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Lucian Freud Portraits - National Portrait Gallery

  • Who would have guessed that the small and quirky magic realism paintings that Freud painted in his early career would presage the huge and almost violent nudes he went on to paint. This is one of the best Freud shows I’ve seen as it lulls you into a false sense of security with the gentle, lyrical and small early work so that you get hit with the full force of Freud’s personality in the later massive, paint encrusted flesh-dripping nudes.


    It all starts quite mildly - take Man with a Feather (Self Portrait) 1942, this weirdly surreal painting has a gentle quirkiness that’s sort of entertaining - it actually reminds me of Peter Blake’s Self-Portrait with Badges.


    Man With a Feather (Self Portrait) 1942 and Peter Blake's Self Portrait with Badges 1961


    Some of these early paintings are even quite funny, like Girl with a Kitten, 1947, where the girl in question pretty much seems to be strangling a frankly bizarre cat that looks a quite a lot like an alien. But look closer at the eyes of the girl, those stunningly painted eyeballs are glistening like perfectly painted globes and are dazzling and disarming - there’s something in those eyes that hints at what is to come.

    Girl with a Kitten, 1947


    By 1967 Freud's beginning to hit his stride with fleshier paintings, although he’s still using some of the same imagery - comparing himself to a huge spiky plant in Reflection Listening (self portrait) 1967, in much the same way he did in the earlier painting Thistle (self portrait) 1946.


    Reflection Listening (Self Portrait) 1967 and Thistle (Self Portrair) 1946


    Then by 1972, he's started to produce some really classic paintings such as Naked Portrait 1972-73 - that full trade mark fleshiness is there and Freud’s visionary style of communicating the feel of a person through their utter nakedness is in full flow, it’s a journey into their souls and their sheer physicality.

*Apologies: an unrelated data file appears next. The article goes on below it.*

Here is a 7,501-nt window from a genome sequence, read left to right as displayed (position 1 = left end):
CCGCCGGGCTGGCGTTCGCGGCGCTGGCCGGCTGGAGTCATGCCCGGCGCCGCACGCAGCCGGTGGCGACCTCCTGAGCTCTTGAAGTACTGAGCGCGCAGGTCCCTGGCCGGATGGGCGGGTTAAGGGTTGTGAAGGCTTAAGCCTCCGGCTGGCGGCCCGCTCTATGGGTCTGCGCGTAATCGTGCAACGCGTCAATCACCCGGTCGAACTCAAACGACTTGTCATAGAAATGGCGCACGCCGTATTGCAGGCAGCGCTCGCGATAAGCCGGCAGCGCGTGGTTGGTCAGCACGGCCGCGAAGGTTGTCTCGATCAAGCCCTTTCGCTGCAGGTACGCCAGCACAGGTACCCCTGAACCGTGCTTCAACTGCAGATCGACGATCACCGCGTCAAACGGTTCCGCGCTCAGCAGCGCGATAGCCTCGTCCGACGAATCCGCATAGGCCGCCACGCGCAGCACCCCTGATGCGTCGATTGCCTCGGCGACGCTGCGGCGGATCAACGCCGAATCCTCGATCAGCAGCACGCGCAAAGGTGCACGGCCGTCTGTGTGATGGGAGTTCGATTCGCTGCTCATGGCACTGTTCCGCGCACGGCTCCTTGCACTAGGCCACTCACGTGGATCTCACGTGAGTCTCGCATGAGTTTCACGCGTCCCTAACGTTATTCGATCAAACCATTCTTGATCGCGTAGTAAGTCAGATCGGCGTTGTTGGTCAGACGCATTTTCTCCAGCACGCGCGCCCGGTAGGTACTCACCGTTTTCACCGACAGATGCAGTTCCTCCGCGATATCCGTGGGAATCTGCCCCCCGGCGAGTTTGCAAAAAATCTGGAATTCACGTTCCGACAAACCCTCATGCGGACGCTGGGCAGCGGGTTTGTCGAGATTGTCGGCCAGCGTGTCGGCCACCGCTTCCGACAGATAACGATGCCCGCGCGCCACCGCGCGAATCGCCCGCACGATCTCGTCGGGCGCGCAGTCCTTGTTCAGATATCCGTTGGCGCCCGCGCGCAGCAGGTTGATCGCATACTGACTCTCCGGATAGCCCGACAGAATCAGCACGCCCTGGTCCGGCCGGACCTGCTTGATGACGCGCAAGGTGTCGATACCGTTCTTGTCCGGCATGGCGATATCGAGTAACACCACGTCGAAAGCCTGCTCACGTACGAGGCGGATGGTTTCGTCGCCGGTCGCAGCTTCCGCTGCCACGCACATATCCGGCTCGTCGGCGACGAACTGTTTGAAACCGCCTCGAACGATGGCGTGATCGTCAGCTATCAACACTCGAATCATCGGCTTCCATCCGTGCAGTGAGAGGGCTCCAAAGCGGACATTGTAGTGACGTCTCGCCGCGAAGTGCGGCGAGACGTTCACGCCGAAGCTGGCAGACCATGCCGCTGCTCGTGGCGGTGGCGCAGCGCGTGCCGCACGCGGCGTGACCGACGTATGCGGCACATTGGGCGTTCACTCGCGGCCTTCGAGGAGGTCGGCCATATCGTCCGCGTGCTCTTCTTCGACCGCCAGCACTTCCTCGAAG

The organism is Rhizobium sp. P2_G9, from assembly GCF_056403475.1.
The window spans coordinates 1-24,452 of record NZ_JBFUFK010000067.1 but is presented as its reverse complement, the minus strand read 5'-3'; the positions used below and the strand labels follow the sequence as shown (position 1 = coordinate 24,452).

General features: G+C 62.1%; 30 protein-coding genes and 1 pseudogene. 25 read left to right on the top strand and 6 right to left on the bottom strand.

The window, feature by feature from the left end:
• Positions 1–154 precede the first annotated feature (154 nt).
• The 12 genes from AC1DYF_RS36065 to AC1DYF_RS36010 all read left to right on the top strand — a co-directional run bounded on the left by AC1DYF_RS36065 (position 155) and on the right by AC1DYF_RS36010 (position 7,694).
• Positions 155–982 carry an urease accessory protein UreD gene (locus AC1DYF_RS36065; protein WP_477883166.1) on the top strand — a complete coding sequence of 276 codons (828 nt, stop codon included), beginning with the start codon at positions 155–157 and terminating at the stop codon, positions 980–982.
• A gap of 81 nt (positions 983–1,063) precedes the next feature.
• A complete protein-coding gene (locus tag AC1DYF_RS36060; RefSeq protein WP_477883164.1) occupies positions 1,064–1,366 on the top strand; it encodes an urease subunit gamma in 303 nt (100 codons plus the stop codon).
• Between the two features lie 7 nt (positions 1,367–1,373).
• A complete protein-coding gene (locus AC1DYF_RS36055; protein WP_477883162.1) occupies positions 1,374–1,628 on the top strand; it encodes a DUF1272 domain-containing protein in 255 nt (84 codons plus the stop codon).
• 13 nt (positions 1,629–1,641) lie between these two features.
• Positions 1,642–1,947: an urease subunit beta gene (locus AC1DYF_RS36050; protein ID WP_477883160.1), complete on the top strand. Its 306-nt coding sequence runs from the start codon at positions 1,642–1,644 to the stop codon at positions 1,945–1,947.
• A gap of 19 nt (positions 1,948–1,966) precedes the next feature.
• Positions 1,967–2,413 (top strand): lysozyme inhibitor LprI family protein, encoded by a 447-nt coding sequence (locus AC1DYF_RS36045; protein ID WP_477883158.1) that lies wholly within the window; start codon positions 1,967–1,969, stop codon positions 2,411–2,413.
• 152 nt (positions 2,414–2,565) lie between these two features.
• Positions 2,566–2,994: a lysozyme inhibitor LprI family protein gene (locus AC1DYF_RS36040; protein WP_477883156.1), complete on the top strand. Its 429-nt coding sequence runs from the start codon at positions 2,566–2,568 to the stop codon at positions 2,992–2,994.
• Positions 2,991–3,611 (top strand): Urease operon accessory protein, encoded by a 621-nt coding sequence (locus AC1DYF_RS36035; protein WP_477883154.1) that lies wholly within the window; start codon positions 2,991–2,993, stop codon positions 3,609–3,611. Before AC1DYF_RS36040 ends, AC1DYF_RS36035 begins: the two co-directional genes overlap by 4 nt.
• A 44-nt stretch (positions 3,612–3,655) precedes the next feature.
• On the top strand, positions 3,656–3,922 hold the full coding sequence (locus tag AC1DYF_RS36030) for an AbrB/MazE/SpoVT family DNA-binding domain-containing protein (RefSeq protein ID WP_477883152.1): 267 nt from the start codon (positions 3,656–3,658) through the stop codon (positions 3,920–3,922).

Naked Portrait 1972-73


    It’s an extraordinary thing to see - the paint becomes as physical as the flesh as it swirls around on the body - it’s actually like the paint becomes flesh, like some sort of art-magic is being connected to that makes a transmutation. And you can see all these brush marks so there’s also a weird contrast of paint and flesh.


    Then when you look around the gallery the paintings are doing what any real art does, they’re changing the way you see things. You look at the faces of the other people attending the exhibition and you suddenly see them seem hyper real, as if a stronger light than normal is shining on them and the 3D qualities of their faces and skin are screaming out at you.


    By 1980 with pics like Naked Portrait II, 1980-1, or Naked Girl with Egg 1980-1 the fleshy paint brush marks are thicker than before and the paint is chunkier and coagulated with dried on blobs. These paintings seem less sympathetic than the ones before - Freud’s eye has become so sharp that these paintings have become intensely visceral and almost aggressive as they fight to carve these 3D coloured humans.